Confidence is more right here and now. Sentiment is more forward looking (it gives a snapshot of whether consumers feel like spending money.)
(a lame appraisal analogy would be estimated market value for a bank appraisal (today) versus anticipated sales price for a relocation appraisal (future))
but I digress…
I continue to be amazed with the types of analysis being done with the subjective nature of what is on the consumer’s mind – or in this case, what journalists are writing about:
The ESI, which was first published in April, aims to identify significant turning points in the U.S. economy by analyzing coverage of 15 major daily newspapers in the U.S.
The Dow Jones Economic Sentiment Indicator bottomed last November and has continued to edge higher. Newspaper coverage has become more upbeat about the economy (I assume they assume that consumers are sick of reading about bad news), the number of articles expressing either positive or negative sentiment about the economy has fallen now to approaching a third of the level of its peak in October 2008 following the collapse of Lehman Brothers.
A lot of people are drinking the Kool-aid right now.
I find this particularly ironic since the real estate industry has long blamed “the media” for the making real estate correction worse by “piling on.” However, I find the coverage today to be overly positive from sloppy interpretation of the 4 housing price indices: Case-Shiller Index, NAR Existing Home Sales, Commerce Dept’s New Home Sales and FHFA HPI, showed positive signs.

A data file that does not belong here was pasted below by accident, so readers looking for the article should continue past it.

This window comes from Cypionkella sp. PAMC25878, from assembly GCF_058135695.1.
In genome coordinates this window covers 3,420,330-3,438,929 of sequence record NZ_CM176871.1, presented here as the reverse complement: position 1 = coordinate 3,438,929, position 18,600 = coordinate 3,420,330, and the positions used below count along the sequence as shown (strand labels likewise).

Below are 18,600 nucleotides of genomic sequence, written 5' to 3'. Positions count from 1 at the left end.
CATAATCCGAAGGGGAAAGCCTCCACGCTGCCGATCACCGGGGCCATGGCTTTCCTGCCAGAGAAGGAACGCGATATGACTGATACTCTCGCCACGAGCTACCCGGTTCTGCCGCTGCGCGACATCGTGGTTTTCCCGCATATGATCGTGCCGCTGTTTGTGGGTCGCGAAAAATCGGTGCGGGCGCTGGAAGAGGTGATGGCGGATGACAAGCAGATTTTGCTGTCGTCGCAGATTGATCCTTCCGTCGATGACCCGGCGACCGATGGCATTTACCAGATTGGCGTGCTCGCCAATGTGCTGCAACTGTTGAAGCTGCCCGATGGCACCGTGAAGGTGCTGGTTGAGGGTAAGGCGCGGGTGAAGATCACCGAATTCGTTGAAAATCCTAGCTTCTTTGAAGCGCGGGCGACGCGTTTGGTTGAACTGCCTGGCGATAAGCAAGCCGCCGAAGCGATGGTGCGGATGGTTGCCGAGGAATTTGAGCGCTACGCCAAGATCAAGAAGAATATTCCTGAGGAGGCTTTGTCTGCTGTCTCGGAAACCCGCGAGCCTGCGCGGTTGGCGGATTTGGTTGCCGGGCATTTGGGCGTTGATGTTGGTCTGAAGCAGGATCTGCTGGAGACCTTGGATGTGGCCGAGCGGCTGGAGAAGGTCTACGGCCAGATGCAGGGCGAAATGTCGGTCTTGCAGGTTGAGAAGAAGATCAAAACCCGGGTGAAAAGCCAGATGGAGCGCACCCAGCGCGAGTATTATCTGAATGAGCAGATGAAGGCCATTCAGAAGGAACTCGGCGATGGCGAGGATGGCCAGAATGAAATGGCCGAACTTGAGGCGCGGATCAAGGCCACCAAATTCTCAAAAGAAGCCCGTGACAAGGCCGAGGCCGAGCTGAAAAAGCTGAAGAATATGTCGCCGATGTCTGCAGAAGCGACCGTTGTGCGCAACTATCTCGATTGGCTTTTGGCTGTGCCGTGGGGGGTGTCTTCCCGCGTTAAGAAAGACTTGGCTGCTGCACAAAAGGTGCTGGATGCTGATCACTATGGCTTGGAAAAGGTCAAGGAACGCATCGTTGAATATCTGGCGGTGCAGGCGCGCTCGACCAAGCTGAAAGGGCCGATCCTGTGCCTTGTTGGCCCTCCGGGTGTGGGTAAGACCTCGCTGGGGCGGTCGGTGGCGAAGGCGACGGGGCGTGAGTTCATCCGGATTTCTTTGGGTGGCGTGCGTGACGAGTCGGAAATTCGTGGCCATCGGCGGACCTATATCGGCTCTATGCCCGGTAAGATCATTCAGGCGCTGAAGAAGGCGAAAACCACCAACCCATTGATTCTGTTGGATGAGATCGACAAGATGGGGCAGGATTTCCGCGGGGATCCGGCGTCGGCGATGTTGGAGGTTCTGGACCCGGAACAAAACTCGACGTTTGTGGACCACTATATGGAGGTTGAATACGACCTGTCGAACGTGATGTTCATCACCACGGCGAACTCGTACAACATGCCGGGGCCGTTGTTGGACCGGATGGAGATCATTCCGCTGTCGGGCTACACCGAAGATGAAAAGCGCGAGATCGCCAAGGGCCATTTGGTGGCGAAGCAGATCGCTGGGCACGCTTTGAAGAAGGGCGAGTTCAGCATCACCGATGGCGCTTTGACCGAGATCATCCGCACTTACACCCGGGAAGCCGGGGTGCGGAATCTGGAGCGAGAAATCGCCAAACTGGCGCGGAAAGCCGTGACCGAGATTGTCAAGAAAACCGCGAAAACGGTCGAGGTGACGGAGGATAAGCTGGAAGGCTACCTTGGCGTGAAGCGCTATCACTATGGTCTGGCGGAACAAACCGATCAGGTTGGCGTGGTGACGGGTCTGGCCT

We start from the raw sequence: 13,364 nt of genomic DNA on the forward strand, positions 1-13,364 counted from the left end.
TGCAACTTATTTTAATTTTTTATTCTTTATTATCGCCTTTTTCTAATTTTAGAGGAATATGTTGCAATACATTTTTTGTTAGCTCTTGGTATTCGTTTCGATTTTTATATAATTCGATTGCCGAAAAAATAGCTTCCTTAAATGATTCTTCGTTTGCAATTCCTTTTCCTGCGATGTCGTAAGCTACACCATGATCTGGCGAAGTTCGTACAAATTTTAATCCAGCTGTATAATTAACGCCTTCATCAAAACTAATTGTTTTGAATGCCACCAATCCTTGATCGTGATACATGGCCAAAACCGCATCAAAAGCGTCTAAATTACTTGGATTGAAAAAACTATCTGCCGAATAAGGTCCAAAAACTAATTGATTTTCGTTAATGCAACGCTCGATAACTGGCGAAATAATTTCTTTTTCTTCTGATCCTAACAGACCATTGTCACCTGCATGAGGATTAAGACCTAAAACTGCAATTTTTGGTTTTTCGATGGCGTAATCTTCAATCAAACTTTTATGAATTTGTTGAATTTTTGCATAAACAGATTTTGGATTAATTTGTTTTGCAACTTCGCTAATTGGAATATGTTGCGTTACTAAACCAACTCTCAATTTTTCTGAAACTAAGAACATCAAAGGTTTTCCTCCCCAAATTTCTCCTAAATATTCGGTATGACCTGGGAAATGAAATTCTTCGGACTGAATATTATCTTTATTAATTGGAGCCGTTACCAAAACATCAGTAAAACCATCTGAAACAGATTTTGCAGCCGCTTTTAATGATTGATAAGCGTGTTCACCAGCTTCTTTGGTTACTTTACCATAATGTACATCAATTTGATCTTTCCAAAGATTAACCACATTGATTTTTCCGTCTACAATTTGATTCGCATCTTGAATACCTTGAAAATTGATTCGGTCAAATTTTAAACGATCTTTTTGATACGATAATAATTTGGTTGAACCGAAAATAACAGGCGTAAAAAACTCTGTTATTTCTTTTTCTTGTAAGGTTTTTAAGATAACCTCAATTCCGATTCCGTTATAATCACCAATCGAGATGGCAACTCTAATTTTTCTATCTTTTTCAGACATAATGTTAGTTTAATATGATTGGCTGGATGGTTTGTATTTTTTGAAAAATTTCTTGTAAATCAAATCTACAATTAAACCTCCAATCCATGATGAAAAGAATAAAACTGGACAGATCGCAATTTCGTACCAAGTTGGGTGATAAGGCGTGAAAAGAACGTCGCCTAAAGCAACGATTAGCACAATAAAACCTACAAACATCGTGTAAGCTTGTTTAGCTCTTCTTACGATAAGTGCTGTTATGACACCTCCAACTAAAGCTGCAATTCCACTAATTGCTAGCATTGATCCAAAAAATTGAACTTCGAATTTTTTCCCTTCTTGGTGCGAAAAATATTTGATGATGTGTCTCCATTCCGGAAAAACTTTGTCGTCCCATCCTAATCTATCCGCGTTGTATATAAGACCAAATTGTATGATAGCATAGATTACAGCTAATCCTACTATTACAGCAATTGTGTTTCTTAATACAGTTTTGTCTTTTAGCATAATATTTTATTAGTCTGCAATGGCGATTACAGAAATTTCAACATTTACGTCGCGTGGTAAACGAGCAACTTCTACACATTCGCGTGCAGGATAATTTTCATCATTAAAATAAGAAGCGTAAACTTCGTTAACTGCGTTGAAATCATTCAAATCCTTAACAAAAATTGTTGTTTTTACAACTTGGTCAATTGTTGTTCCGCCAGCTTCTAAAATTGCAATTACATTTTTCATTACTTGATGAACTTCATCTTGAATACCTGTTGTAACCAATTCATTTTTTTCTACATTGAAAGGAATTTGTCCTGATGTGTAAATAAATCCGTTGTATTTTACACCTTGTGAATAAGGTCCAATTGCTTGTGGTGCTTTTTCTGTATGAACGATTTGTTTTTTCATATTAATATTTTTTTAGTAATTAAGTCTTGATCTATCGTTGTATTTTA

Actually all indices showed less negative results which were discussed excessively positive.
For example, The Conference Board’s recent Consumer Confidence Index was a little more positive:
Consumers’ assessment of current conditions improved slightly in August. Those claiming business conditions are “bad” decreased to 45.6 percent from 46.5 percent, however, those claiming conditions are “good” decreased to 8.6 percent from 8.9 percent. Consumers’ appraisal of the job market was more favorable this month. Those saying jobs are “hard to get” decreased to 45.1 percent from 48.5 percent, while those claiming jobs are “plentiful” increased to 4.2 percent from 3.7 percent.
Confidence among U.S. consumers unexpectedly fell in August for a second consecutive month as concern over jobs and wages grew.
The Reuters/University of Michigan preliminary index of consumer sentiment decreased to 63.2, the lowest level since March, from 66 in July. The measure reached a three-decade low of 55.3 in November.
I find the whole thing a bit foggy especially using monthly figures for comparison.
Further reading on this.